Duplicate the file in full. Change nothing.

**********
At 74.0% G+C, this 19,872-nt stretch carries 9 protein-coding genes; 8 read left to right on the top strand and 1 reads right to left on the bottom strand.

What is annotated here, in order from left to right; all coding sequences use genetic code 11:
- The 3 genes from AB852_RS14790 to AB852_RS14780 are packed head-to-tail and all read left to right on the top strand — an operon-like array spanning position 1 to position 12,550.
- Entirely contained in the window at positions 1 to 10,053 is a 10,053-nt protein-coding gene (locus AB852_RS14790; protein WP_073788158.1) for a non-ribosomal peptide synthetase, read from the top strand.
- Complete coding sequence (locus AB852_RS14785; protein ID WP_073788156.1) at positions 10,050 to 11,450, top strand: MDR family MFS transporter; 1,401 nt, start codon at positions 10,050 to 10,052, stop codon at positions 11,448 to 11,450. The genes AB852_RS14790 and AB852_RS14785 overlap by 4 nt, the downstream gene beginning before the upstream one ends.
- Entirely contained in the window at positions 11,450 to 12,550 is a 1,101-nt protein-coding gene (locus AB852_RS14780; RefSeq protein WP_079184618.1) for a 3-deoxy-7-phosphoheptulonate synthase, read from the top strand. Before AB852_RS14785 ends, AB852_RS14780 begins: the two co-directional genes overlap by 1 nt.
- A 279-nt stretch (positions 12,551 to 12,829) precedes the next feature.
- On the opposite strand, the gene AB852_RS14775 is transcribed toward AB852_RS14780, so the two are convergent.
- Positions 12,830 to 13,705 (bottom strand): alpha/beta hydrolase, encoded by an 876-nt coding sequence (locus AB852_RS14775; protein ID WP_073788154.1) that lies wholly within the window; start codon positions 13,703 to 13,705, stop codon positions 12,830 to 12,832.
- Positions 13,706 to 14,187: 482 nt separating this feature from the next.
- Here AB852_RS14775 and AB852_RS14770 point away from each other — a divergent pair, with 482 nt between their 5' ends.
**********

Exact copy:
At 74.0% G+C, this 19,872-nt stretch carries 9 protein-coding genes; 8 read left to right on the top strand and 1 reads right to left on the bottom strand.

What is annotated here, in order from left to right; all coding sequences use genetic code 11:
- The 3 genes from AB852_RS14790 to AB852_RS14780 are packed head-to-tail and all read left to right on the top strand — an operon-like array spanning position 1 to position 12,550.
- Entirely contained in the window at positions 1 to 10,053 is a 10,053-nt protein-coding gene (locus AB852_RS14790; protein WP_073788158.1) for a non-ribosomal peptide synthetase, read from the top strand.
- Complete coding sequence (locus AB852_RS14785; protein ID WP_073788156.1) at positions 10,050 to 11,450, top strand: MDR family MFS transporter; 1,401 nt, start codon at positions 10,050 to 10,052, stop codon at positions 11,448 to 11,450. The genes AB852_RS14790 and AB852_RS14785 overlap by 4 nt, the downstream gene beginning before the upstream one ends.
- Entirely contained in the window at positions 11,450 to 12,550 is a 1,101-nt protein-coding gene (locus AB852_RS14780; RefSeq protein WP_079184618.1) for a 3-deoxy-7-phosphoheptulonate synthase, read from the top strand. Before AB852_RS14785 ends, AB852_RS14780 begins: the two co-directional genes overlap by 1 nt.
- A 279-nt stretch (positions 12,551 to 12,829) precedes the next feature.
- On the opposite strand, the gene AB852_RS14775 is transcribed toward AB852_RS14780, so the two are convergent.
- Positions 12,830 to 13,705 (bottom strand): alpha/beta hydrolase, encoded by an 876-nt coding sequence (locus AB852_RS14775; protein ID WP_073788154.1) that lies wholly within the window; start codon positions 13,703 to 13,705, stop codon positions 12,830 to 12,832.
- Positions 13,706 to 14,187: 482 nt separating this feature from the next.
- Here AB852_RS14775 and AB852_RS14770 point away from each other — a divergent pair, with 482 nt between their 5' ends.